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Karpathos is an island, unique among others in the Aegean. Beautiful beaches, picturesque villages, fascinating traditions and customs… and yet, Karpathos remains unspoilt by mass tourism. Although the island is large in size –second only to Rhodes in the Dodecanese- it is sparsely populated, with only 6,100 permanent residents, and a just recently expanded road network.
Mentioned in the Homeric Iliad, Karpathos has been inhabited since Prehistoric times. In the classical period Karpathos prospered due to the island’s proximity to Rhodes. In 42 BC Karpathos was conquered by the Romans followed by successive conquerors: Byzantines, Venetians, Arabs, Genovese and Ottomans. In 1948 it was handed back to Greece, while the great revival of Karpathos came in the 1980’s, when many of the locals returned to the island after spending years as immigrants abroad.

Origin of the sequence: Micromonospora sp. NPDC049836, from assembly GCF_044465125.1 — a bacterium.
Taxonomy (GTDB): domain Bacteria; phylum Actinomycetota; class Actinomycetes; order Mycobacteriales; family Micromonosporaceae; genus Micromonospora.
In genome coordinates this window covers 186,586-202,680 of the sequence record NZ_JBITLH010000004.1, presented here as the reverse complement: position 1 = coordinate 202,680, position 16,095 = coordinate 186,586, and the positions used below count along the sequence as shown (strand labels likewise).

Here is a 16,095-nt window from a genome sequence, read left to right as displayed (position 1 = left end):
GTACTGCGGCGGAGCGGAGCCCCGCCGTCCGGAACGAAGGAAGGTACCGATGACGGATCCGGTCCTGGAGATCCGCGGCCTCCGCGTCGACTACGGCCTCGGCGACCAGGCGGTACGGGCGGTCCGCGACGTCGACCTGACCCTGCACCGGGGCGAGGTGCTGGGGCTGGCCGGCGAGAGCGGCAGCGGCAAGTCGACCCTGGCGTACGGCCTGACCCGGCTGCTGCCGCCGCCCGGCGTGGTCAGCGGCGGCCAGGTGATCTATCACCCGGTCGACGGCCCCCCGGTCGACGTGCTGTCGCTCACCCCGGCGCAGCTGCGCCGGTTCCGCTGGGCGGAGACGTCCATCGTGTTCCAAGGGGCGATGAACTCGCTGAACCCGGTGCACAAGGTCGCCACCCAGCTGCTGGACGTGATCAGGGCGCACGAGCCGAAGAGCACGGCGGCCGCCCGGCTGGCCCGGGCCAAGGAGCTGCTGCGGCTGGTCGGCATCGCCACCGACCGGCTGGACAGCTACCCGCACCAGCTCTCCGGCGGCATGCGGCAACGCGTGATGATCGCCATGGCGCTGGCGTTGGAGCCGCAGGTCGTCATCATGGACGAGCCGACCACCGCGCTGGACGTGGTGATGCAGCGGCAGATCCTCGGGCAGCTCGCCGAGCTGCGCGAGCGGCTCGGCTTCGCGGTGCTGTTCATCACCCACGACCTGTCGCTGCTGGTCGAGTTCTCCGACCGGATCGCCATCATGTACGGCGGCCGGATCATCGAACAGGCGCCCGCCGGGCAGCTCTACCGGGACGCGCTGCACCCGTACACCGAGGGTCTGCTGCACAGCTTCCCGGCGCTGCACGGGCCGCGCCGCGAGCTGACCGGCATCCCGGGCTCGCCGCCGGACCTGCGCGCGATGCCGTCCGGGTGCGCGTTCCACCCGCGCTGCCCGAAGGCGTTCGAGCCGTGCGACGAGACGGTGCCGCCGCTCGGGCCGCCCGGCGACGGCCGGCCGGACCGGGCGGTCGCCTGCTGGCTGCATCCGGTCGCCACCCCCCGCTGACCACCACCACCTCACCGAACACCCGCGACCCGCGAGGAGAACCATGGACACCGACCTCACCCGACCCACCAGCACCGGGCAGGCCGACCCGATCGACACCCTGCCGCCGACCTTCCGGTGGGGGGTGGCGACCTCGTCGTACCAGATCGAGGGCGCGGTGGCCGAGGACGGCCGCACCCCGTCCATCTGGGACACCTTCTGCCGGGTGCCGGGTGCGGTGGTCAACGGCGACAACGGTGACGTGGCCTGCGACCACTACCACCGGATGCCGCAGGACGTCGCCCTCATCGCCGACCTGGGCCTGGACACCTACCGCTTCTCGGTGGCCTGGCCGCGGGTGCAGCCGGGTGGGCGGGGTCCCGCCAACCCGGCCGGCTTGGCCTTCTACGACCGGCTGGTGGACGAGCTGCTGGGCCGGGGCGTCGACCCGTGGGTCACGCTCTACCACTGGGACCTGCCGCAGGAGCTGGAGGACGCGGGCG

Karpathos boasts of wild natural beauty, architecturally exciting villages, living traditions and a rich ancient cultural heritage. The island can be compared to a large open air archaeological and folk art park.
Karpathos’ southern part, near the port and the capital of Pigadia, is the island’s most developed; while the North retains its originality.